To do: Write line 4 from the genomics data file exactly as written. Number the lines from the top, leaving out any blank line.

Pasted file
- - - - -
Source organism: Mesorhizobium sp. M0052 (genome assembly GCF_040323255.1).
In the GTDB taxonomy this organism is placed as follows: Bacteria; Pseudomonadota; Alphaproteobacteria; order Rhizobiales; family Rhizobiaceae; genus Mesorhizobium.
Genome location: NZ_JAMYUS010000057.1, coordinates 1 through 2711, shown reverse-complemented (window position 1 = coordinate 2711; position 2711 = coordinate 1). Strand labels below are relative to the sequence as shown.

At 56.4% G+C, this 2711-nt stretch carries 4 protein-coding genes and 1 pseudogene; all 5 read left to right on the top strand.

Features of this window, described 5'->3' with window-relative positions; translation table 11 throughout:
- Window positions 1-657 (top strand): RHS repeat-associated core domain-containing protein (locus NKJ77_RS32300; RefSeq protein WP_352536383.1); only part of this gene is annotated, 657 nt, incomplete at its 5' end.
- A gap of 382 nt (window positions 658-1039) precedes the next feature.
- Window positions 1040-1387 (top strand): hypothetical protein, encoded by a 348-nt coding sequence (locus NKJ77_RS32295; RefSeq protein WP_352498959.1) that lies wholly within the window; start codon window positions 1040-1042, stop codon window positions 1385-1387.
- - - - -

At 56.4% G+C, this 2711-nt stretch carries 4 protein-coding genes and 1 pseudogene; all 5 read left to right on the top strand.